Twitter for Business – How to get it Right
Whilst we all know about social media marketing and how effective it can be, it seems that many marketers are getting it wrong. Twitter for business, holds great potential but in order for it to be effective, it has to be used properly.
With this in mind, we’ve put together a few Twitter tips so that you can really maximise returns, in terms of driving traffic to your site.
Firstly, if you want to present a strong brand, then it’s essential that you use the new header option and design your profile so that it looks professional, edgy and matches your overall brand presentation across the board. By this, I mean it’s essential to ensure continuity across all the social platforms that you use as well as your website.
Once you have the profile set up and looking good, and in keeping with your profession, then it’s time to look at tweets. According to a recent report from Buddy Media, many brands are using Twitter all wrong; not posting at the right times, on the right days, not utilising retweets and more.
Whilst Facebook has its best times to post, (as we reported earlier this week) so does Twitter. However, the same rules don’t apply so many businesses, even if they know the best time to post on Facebook, are complacent and just assume the same rules apply.
Where brands are going wrong – Twitter for Business
The Twitter report looked at 320 of the biggest brands using the social platform between December and February. It found that whilst weekends are the best time to post on Twitter, only 19% of these brands are doing so. Engagement rates for brands on weekends are peak, with users 17% more likely to engage than during the week.
Of course, to some extent this depends on the kind of business you’re in; fashion brands perform the best on Saturdays and Sundays, with 30% more engagement than weekdays, whilst publishers enjoy a 29% increase. However, only 7% of the latter actually tweet at weekends, when people are taking time out to catch up on their reading.
Tweets that don’t contain links tend to be ignored whereas tweets containing links got 86% more retweets, that’s some difference. Tweets with images, even though they can’t be seen on the feed, also return a higher level of engagement. This could be due to the current preoccupation with infographics, or it could be an extension of the Pinterest phenomena.
Whatever the reason, visuals are swiftly becoming very powerful marketing tools and retailers in particular should use channels such as YouTube and Pinterest as part of their social media strategy. This is proven to further boost engagement and really enhance Twitter for business.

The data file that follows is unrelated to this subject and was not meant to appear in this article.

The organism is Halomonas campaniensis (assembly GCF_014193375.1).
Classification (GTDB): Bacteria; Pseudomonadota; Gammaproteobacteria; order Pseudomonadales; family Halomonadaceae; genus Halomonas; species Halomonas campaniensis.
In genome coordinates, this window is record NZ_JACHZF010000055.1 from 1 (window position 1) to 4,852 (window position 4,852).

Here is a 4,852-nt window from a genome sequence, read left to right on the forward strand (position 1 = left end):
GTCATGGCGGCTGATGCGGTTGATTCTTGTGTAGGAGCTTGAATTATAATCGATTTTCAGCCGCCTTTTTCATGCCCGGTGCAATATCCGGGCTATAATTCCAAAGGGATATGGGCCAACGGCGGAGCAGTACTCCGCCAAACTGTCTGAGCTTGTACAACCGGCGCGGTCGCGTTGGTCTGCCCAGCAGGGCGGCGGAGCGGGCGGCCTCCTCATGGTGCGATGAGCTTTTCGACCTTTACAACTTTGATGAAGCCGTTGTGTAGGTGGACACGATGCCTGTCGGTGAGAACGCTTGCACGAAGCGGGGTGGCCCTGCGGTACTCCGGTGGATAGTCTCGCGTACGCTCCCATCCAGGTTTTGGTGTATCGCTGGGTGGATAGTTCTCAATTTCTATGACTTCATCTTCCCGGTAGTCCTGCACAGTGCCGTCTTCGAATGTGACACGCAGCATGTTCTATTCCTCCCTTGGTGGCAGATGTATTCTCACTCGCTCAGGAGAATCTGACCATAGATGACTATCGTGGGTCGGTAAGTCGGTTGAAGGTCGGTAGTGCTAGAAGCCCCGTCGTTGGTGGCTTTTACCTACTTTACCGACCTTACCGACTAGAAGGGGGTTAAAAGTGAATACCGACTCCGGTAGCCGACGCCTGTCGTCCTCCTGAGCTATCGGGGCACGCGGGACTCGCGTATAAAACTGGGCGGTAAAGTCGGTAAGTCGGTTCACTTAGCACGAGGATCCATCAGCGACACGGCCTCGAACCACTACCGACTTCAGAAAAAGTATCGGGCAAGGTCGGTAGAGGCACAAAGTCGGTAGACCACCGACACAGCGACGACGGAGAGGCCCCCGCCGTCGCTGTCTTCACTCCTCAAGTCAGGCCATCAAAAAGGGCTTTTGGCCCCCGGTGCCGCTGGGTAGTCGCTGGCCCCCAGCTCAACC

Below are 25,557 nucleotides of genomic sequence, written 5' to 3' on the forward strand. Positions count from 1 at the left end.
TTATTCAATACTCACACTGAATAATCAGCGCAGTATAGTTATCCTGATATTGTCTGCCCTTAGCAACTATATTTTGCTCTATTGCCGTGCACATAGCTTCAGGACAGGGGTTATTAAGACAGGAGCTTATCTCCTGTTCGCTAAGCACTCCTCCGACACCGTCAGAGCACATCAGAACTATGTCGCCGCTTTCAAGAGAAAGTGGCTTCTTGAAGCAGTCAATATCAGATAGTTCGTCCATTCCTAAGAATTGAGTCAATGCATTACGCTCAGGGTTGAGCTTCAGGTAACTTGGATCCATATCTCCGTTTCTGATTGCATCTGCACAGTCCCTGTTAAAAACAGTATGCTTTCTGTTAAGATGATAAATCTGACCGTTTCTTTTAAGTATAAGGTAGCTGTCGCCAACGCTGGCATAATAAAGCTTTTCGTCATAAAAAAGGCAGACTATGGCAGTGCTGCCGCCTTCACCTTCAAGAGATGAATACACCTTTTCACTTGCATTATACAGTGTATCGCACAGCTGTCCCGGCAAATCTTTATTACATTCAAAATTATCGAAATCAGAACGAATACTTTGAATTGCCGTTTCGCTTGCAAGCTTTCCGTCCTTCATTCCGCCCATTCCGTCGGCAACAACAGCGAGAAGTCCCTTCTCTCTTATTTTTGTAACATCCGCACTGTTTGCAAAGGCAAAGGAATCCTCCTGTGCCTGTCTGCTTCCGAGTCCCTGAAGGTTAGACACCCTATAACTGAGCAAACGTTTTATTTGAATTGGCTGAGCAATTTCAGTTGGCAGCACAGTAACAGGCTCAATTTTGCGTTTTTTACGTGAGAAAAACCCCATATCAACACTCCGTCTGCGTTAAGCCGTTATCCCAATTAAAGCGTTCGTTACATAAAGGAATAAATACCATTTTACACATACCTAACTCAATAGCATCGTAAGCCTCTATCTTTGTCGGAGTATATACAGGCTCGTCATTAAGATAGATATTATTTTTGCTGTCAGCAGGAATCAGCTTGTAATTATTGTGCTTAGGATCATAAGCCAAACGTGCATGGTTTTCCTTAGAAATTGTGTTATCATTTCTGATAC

On weekdays, busy periods are the premium time to tweet, with 30% better engagement rates between the hours of 8am and 7pm than those tweeted in the evenings.
This means that Facebook and Twitter should be used at different times of the day in order to really maximise engagement and drive traffic using social channels. The chart below (courtesy of Buddy Media) shows when brands should be tweeting, compared with when they actually are.
As you can see, the majority of brands are tweeting at the completely wrong times in order to maximise engagement. Wednesdays and Thursdays are the least effective days to tweet, presumably because people are by this time thoroughly immersed in their working week, but as the chart shows, engagement steadily decreases during mid-week, whilst dramatically increasing at weekends. Unlike day to day trading, tweeting on weekends is an effective way to get the most out of Twitter for business.
What to Tweet – Twitter for Business
So we’ve covered when to tweet, but what is the best kind of content to tweet? Well, we’ve discussed images and links but it’s also a good idea to keep posts short, less than 100 characters. Of those linked tweets that don’t work, the report found that this was generally because a space wasn’t included between the text and the link and link shorteners weren’t used.
This is likely to be because, without a space, people find a tweet harder to scan so they are more likely to pass it over as being difficult to read and thus not worth their effort.
Hashtags are also woefully underused, with only 24% of brands using them, especially as tweets that do use them are twice as likely to get a retweet. However, it’s also a bad thing to overuse hashtags; they should be used a maximum of twice in each post as more than that sees a drop off of around 17%. Similarly, asking for “RT” gets a 12 times higher retweet rate but if you actually spell out “retweet” that increases to 23 times more retweets. The number of tweets per day is also important, with four tweets being the perfect number to get the most out of Twitter for business.
“It’s great that brands are active on Twitter but it’s crucial they know best practices for publishing engaging content. Reach and engagement can vary drastically with minor tweaks,” said Tami Dalley of Buddy Media, going on to say that there’s plenty of room for improvement for the 77% of brands that cite Twitter as a priority.
The message here is simple; don’t assume that all social media management is equal, don’t be lazy and simply link Twitter to your Facebook or LinkedIn posts, manage your social media marketing properly and you will really maximise on what the platform has to offer and excel in Twitter for business.